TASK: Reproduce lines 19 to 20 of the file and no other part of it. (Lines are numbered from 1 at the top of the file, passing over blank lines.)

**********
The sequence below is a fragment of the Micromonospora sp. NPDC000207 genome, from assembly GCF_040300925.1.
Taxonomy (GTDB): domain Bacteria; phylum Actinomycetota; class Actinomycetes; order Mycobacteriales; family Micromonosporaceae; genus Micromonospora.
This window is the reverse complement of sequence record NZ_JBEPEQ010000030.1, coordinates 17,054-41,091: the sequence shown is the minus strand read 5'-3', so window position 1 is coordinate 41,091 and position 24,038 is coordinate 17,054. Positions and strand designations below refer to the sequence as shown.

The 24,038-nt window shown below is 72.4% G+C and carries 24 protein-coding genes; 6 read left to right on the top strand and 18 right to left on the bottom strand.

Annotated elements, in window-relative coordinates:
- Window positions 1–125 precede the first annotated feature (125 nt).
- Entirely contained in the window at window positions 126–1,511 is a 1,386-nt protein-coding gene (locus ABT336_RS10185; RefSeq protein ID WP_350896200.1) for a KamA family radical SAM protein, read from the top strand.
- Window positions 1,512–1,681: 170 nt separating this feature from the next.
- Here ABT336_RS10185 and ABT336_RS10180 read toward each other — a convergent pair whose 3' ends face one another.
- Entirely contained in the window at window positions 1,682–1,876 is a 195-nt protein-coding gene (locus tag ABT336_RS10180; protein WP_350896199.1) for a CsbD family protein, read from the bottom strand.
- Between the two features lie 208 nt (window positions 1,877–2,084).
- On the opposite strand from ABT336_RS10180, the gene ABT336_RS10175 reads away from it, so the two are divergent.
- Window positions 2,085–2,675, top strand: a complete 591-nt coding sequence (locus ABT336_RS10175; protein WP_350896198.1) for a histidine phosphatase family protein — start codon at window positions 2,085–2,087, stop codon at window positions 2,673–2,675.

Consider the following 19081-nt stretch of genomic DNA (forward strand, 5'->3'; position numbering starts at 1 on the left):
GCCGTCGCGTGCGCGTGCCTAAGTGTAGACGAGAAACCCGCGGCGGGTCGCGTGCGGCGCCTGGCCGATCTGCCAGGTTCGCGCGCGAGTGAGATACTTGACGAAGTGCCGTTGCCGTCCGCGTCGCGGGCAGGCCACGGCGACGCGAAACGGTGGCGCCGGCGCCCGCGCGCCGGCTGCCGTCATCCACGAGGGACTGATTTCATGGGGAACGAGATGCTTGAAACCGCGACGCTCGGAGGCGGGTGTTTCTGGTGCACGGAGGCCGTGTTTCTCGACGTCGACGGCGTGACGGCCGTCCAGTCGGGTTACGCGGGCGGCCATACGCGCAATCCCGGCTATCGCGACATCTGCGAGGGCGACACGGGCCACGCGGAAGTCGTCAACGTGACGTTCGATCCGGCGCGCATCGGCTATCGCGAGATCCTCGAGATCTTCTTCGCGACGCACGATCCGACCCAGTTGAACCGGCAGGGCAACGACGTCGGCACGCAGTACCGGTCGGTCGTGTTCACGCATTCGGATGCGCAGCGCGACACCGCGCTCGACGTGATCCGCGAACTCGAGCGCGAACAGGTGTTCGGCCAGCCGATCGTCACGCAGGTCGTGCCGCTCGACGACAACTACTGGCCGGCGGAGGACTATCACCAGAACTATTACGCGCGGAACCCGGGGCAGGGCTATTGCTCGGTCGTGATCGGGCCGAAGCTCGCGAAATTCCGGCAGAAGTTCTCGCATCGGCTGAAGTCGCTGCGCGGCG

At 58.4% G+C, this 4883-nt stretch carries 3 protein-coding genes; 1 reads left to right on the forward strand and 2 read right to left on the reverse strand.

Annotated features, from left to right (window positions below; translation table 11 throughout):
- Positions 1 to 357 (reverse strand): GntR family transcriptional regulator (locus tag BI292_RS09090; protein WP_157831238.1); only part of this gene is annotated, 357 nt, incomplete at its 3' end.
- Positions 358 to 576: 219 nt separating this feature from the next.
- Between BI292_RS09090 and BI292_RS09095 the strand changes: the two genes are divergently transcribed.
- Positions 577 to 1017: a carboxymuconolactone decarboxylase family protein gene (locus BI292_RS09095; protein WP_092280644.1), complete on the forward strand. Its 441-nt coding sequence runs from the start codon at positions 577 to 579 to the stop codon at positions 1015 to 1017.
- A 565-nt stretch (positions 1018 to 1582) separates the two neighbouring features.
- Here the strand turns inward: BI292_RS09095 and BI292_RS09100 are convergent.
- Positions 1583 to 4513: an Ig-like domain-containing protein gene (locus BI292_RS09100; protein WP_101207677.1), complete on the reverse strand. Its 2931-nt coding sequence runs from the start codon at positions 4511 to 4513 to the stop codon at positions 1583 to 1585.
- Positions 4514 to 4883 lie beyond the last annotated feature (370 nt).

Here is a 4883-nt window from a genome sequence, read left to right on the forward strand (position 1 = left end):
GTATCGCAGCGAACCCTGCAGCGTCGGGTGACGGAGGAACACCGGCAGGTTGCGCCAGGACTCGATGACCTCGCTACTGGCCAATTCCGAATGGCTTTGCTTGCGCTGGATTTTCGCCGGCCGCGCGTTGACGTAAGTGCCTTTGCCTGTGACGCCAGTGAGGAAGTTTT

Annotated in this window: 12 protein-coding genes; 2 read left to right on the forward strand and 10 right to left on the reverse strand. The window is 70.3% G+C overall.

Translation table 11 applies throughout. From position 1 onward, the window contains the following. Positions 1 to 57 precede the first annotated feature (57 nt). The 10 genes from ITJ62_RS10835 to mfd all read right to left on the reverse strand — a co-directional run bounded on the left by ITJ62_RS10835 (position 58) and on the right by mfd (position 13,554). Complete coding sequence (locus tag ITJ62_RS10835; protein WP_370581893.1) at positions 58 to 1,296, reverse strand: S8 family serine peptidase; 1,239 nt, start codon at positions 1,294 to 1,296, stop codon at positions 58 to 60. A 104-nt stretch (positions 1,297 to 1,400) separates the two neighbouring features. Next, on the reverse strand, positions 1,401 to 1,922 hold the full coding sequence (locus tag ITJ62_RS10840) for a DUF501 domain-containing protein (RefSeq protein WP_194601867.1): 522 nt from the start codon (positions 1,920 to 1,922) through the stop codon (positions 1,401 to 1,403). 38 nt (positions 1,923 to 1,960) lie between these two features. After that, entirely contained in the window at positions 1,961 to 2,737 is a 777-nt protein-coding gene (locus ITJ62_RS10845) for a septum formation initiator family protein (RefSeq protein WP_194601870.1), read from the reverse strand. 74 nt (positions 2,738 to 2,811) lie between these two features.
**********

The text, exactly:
- Positions 358 to 576: 219 nt separating this feature from the next.
- Between BI292_RS09090 and BI292_RS09095 the strand changes: the two genes are divergently transcribed.